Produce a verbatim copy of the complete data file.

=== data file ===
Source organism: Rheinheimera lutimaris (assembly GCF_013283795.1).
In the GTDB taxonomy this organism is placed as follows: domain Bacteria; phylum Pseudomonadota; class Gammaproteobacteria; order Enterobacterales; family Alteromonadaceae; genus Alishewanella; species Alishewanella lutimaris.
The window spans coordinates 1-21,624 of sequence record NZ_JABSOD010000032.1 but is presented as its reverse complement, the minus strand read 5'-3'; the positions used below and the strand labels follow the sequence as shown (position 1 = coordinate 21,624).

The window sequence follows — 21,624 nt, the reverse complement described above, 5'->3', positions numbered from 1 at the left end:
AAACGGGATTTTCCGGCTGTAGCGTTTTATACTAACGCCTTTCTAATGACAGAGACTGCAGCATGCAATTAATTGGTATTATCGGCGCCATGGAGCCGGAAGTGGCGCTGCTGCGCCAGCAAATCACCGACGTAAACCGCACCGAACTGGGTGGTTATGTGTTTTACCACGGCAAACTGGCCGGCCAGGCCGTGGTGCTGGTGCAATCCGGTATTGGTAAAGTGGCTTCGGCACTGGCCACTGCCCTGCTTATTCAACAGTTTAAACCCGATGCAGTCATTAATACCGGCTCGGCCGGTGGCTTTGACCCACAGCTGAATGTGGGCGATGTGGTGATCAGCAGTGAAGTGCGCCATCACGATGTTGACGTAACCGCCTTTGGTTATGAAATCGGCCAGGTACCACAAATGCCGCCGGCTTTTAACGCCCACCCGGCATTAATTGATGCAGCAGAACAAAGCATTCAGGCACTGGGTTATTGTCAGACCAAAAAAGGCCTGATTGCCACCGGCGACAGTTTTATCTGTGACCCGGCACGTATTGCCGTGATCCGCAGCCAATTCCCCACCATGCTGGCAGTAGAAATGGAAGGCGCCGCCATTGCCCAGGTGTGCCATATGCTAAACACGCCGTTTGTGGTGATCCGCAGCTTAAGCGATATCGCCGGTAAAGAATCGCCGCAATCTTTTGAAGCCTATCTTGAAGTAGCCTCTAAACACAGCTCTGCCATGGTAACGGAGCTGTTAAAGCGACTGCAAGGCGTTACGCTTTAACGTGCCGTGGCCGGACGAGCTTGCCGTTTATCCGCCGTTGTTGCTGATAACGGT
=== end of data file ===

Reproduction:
Source organism: Rheinheimera lutimaris (assembly GCF_013283795.1).
In the GTDB taxonomy this organism is placed as follows: domain Bacteria; phylum Pseudomonadota; class Gammaproteobacteria; order Enterobacterales; family Alteromonadaceae; genus Alishewanella; species Alishewanella lutimaris.
The window spans coordinates 1-21,624 of sequence record NZ_JABSOD010000032.1 but is presented as its reverse complement, the minus strand read 5'-3'; the positions used below and the strand labels follow the sequence as shown (position 1 = coordinate 21,624).

The window sequence follows — 21,624 nt, the reverse complement described above, 5'->3', positions numbered from 1 at the left end:
AAACGGGATTTTCCGGCTGTAGCGTTTTATACTAACGCCTTTCTAATGACAGAGACTGCAGCATGCAATTAATTGGTATTATCGGCGCCATGGAGCCGGAAGTGGCGCTGCTGCGCCAGCAAATCACCGACGTAAACCGCACCGAACTGGGTGGTTATGTGTTTTACCACGGCAAACTGGCCGGCCAGGCCGTGGTGCTGGTGCAATCCGGTATTGGTAAAGTGGCTTCGGCACTGGCCACTGCCCTGCTTATTCAACAGTTTAAACCCGATGCAGTCATTAATACCGGCTCGGCCGGTGGCTTTGACCCACAGCTGAATGTGGGCGATGTGGTGATCAGCAGTGAAGTGCGCCATCACGATGTTGACGTAACCGCCTTTGGTTATGAAATCGGCCAGGTACCACAAATGCCGCCGGCTTTTAACGCCCACCCGGCATTAATTGATGCAGCAGAACAAAGCATTCAGGCACTGGGTTATTGTCAGACCAAAAAAGGCCTGATTGCCACCGGCGACAGTTTTATCTGTGACCCGGCACGTATTGCCGTGATCCGCAGCCAATTCCCCACCATGCTGGCAGTAGAAATGGAAGGCGCCGCCATTGCCCAGGTGTGCCATATGCTAAACACGCCGTTTGTGGTGATCCGCAGCTTAAGCGATATCGCCGGTAAAGAATCGCCGCAATCTTTTGAAGCCTATCTTGAAGTAGCCTCTAAACACAGCTCTGCCATGGTAACGGAGCTGTTAAAGCGACTGCAAGGCGTTACGCTTTAACGTGCCGTGGCCGGACGAGCTTGCCGTTTATCCGCCGTTGTTGCTGATAACGGT